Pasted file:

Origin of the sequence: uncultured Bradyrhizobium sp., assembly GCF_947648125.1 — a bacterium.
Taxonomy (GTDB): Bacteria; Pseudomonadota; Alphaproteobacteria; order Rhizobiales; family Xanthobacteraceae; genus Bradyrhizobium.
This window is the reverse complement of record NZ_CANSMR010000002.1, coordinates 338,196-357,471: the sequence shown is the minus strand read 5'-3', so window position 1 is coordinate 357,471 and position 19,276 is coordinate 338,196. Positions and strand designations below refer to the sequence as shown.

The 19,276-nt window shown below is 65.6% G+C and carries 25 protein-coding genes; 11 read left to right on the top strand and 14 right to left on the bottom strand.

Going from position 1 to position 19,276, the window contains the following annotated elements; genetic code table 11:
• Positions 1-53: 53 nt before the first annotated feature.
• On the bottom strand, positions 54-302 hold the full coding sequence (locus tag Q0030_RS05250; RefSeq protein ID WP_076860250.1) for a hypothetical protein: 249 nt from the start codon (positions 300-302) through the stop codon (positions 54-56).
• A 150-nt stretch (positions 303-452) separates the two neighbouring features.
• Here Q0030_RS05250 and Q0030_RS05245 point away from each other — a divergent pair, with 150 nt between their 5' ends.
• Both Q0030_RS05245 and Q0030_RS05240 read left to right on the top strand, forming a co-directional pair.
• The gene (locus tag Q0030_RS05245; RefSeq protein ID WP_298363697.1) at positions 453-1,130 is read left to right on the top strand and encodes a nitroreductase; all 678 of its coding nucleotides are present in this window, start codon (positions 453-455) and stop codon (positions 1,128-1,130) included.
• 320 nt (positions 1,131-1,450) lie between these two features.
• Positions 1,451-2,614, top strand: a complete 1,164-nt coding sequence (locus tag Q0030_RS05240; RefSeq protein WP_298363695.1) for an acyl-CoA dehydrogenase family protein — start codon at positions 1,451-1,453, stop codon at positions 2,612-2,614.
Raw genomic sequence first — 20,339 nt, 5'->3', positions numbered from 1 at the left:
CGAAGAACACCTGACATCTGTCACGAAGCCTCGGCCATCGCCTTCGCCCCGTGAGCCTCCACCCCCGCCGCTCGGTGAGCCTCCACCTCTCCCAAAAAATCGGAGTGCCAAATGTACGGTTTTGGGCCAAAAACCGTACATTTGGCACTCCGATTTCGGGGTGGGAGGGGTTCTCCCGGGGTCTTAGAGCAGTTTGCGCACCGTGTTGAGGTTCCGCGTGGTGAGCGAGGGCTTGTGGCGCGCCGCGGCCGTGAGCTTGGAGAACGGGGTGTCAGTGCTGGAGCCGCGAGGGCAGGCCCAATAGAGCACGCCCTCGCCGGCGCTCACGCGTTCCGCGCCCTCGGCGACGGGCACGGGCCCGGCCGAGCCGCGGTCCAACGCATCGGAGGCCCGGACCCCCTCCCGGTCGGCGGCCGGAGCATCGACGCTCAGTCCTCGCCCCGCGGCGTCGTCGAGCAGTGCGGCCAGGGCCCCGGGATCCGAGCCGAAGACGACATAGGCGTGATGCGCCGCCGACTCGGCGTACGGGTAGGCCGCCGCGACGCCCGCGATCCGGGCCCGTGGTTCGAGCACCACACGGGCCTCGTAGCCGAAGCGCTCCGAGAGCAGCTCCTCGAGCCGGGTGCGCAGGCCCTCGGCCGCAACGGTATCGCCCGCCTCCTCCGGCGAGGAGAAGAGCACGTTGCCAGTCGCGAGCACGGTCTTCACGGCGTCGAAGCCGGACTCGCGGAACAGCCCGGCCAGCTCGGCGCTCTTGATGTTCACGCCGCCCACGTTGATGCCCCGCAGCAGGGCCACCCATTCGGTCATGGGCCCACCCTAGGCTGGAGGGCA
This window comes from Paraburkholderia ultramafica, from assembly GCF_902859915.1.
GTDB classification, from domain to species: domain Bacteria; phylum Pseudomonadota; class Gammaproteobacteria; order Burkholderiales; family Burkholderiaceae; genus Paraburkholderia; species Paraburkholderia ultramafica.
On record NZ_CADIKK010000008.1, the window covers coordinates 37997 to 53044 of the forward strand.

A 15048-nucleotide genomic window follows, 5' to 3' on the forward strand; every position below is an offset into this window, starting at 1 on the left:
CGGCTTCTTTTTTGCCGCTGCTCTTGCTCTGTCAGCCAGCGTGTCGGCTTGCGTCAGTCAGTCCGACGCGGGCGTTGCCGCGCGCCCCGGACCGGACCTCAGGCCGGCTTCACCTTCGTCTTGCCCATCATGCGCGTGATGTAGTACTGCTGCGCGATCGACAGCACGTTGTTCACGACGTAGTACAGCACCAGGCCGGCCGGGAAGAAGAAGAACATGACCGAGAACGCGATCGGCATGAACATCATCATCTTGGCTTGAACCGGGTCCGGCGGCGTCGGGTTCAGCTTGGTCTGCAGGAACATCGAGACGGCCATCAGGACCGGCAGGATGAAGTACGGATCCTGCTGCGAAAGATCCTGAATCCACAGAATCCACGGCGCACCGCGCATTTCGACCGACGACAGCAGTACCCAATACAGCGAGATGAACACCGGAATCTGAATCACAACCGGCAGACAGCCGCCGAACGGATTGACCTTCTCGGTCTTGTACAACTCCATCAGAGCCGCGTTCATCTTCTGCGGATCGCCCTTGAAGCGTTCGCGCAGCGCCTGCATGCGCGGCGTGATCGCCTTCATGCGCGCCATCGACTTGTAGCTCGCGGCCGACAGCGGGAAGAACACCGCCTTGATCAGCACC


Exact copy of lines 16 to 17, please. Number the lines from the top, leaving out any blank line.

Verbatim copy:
This window comes from Paraburkholderia ultramafica, from assembly GCF_902859915.1.
GTDB classification, from domain to species: domain Bacteria; phylum Pseudomonadota; class Gammaproteobacteria; order Burkholderiales; family Burkholderiaceae; genus Paraburkholderia; species Paraburkholderia ultramafica.